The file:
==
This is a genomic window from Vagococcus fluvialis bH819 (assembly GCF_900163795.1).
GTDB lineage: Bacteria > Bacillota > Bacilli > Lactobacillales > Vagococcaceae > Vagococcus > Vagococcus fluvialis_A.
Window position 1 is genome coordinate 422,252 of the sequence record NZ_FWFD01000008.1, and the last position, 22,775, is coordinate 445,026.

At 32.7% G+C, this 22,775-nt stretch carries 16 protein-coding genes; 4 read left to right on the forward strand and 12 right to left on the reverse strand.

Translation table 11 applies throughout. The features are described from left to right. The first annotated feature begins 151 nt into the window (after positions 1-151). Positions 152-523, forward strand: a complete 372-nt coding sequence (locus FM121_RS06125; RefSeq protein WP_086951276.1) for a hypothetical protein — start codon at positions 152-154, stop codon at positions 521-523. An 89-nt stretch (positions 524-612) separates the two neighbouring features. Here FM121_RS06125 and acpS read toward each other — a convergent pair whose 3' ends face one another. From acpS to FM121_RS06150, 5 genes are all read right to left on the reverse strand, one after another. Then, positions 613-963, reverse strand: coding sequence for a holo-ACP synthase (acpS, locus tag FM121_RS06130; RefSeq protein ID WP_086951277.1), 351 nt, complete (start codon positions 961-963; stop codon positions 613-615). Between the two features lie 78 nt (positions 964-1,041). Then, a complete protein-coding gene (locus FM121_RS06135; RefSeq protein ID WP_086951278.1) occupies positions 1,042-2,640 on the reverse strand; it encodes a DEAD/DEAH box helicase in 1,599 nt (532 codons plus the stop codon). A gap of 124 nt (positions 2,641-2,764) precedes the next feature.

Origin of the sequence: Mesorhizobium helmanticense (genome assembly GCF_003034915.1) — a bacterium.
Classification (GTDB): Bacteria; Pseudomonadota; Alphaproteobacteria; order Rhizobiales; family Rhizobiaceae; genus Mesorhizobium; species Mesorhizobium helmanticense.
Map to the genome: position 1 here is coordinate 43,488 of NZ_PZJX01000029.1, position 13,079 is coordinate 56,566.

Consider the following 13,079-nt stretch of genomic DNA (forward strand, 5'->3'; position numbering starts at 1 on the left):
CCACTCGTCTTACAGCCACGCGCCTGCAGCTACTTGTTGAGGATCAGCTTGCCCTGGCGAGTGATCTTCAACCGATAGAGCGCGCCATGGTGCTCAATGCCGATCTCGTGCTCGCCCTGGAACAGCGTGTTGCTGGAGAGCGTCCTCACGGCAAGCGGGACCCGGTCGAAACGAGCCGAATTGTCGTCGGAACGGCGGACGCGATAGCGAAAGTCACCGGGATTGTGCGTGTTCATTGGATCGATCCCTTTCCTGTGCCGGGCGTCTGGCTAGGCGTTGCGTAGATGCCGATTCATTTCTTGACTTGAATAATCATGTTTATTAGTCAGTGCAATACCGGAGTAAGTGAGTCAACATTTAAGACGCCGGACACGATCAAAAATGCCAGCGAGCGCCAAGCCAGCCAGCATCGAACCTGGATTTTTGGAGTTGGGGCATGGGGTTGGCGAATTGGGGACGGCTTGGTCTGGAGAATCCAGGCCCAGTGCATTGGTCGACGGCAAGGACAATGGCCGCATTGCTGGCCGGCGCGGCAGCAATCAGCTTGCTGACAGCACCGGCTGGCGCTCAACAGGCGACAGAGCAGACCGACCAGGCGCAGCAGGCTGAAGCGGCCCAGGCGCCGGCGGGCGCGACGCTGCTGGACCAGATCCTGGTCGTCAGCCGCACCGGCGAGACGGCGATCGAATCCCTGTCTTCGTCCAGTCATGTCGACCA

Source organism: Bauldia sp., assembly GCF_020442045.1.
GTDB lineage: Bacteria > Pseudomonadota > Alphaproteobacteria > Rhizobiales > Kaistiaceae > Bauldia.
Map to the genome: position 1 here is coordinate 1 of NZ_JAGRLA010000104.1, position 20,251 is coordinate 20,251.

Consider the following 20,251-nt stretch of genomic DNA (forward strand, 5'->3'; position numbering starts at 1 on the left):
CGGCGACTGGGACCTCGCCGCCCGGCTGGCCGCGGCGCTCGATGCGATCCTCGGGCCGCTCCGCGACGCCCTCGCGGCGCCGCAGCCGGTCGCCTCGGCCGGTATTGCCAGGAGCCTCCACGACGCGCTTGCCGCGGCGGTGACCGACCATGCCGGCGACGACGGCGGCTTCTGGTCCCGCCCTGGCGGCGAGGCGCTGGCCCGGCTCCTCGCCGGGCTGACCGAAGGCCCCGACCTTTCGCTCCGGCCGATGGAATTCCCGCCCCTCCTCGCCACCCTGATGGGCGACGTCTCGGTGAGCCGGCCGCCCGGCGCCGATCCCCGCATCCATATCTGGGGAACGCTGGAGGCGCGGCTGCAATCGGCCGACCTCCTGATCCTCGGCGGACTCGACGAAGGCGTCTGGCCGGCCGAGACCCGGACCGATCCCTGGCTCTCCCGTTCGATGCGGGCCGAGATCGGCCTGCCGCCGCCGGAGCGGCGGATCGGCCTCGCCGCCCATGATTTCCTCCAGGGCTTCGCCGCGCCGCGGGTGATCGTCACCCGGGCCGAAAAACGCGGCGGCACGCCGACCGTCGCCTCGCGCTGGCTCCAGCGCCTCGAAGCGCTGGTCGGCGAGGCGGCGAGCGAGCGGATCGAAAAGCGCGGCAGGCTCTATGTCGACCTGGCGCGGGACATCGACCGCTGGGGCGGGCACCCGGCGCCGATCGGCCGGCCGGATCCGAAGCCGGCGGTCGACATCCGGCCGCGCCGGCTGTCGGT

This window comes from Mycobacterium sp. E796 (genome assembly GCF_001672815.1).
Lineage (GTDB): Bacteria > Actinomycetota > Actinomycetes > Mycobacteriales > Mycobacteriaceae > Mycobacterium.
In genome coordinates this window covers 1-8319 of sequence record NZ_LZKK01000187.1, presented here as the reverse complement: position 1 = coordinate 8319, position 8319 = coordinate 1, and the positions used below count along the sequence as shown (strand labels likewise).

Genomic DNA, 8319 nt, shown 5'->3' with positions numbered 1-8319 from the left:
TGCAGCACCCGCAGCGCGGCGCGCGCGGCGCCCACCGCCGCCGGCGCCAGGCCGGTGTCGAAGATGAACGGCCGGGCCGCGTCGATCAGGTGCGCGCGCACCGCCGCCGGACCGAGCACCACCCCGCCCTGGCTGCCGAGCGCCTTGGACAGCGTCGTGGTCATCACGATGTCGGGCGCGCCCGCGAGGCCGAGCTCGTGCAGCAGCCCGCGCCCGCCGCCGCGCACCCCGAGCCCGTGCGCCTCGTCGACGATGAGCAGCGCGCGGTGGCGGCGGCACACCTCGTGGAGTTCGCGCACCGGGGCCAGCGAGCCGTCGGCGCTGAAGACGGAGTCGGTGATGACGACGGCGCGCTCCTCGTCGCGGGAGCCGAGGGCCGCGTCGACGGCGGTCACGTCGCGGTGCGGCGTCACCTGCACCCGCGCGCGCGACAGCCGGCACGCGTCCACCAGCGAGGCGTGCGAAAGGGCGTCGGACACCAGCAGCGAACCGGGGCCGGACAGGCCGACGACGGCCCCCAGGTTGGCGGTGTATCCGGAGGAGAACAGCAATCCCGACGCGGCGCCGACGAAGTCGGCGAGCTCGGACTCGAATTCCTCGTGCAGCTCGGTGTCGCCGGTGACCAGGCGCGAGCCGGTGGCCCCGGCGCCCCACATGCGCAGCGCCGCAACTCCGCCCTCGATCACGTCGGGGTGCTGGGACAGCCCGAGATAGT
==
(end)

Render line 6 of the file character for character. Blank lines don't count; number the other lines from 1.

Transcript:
Origin of the sequence: Mesorhizobium helmanticense (genome assembly GCF_003034915.1) — a bacterium.